As we walked past the first, smaller bowl of the lake, we heard a sound that neither of us could identify. Our first guesses as to the sound’s origin included the bugling of a distant elk, the whine of a chainsaw off in the distance, or maybe the whirring tires of a vehicle stuck in the snow just over the far ridge. As we approached the center shoreline of the lake the sound became more distinct and more regular in occurrence. The loudest echoed and reverberated from the surrounding ridges and were accompanied by a series of pinging notes similar to sonar sounds in an old submarine movie. While we watched and listened intently, we became aware of the faint sound of cracking accompanying the louder sounds. The air temperature was hovering in the low twenties and the sun was at its zenith. What we were witnessing was the contraction of the thin sheet of ice in front of us as it melted and fissured. The fissuring ice created sound waves that seemed to be amplified by the tympanic membrane of ice. The loudest of these sounds were similar to whale music, but much more drawn out, much louder, and a bit eerie. A narrow, open lead had formed to our front. As an individual moan faded, the surface of the open water became calm. With a rising crescendo, the open water quivered as the waves of sound rolled to shore. Ripples splashing through the open lead, launching thin sheets of ice aloft. On impact these thin windowpanes of ice shattered with the tinkling sound of breaking glass. I have read accounts of mariners ice-bound in the arctic who described the booming sounds of the grinding ice pack. I have heard the sharp reports produced by ice during spring break-up in Alaska. I know the sound an avalanche makes. The sounds at Mussigbrod Lake were more musical and outside my personal experience. I am thankful my wife and I witnessed the event. Both of us yearned for a tape recorder with which to convey the phenomena.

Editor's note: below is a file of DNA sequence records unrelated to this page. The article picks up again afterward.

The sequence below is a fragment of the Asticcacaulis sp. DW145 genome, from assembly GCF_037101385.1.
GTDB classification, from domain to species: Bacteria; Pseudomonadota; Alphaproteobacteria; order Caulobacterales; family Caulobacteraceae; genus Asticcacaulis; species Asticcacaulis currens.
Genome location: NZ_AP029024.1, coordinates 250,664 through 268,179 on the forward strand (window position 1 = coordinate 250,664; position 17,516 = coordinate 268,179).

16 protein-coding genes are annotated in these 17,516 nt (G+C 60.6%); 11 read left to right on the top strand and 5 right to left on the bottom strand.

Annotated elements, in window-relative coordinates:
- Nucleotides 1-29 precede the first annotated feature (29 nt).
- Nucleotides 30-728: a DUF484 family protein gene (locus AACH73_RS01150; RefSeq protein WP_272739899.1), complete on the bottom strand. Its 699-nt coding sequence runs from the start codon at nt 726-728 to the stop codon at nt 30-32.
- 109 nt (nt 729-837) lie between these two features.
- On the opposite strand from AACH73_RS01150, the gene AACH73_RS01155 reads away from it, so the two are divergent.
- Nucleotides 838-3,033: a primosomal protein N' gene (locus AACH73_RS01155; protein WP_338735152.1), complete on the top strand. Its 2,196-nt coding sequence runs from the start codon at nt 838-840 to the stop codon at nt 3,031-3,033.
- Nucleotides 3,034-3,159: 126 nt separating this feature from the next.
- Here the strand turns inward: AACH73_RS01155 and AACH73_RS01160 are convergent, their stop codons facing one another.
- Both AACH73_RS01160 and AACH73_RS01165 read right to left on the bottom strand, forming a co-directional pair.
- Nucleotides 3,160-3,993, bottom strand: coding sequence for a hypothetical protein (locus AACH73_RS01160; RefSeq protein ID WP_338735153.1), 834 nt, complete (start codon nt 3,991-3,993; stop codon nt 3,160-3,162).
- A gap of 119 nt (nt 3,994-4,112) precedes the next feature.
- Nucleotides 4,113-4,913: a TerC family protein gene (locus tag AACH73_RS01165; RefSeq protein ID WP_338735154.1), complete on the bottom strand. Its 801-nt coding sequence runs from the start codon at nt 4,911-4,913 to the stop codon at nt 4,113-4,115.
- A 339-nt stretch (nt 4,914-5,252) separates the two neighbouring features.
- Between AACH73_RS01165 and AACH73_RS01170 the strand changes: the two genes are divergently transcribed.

We made our way back to the car.
The wind picked up and the air cooled. The sounds of the singing lake, which had sonorously entertained us for the better part of an hour, quickly died. We were left only with the memory as we recounted the experience to each other throughout the balance of our jaunt.

We don't have any open water, but I still heard the sounds our lake made as it "sang."

Wednesday, February 04, 2009

On the Road

A friend asked if we were interested in heading three hours east to visit friends today, since she had some ladies to visit (she is a midwife). We hadn't been over to see our friends in quite a while, so David, Andrew and I decided to go along on the trip.

It felt good to get away. I think I've been experiencing cabin fever, and it's sometimes good to go away and come back with a fresh sense of purpose. We even stopped at a consignment store, and the boys found some items they couldn't live without.

We got back on the road and were about half way to our destination when suddenly we started experiencing ground blizzard conditions. The day was sunny and clear, but we were no longer in the Turtle Mountains and there were no hills to protect us from the wind. I had forgotten how scary it is to drive when it isn't easy to see the road. This particular highway is very desolate, with mostly grain trucks using the road. Those trucks kick up even more blowing snow, so it was doubly hard to see. My friend didn't have cell phone coverage in this area, since "progress" hasn't set up any towers yet along this road. Just to be on the safe side, we turned around and headed home.

This is the first year I've seen county road crews having to take bulldozers to break up drifts of snow along the roads and then load the snow into trucks to be hauled away. Thankfully we ran into such a crew working on this before we hit the ground drifting of snow, or we may have "run" into them.

Hopefully the weather will be better tomorrow, and we will reach our destination.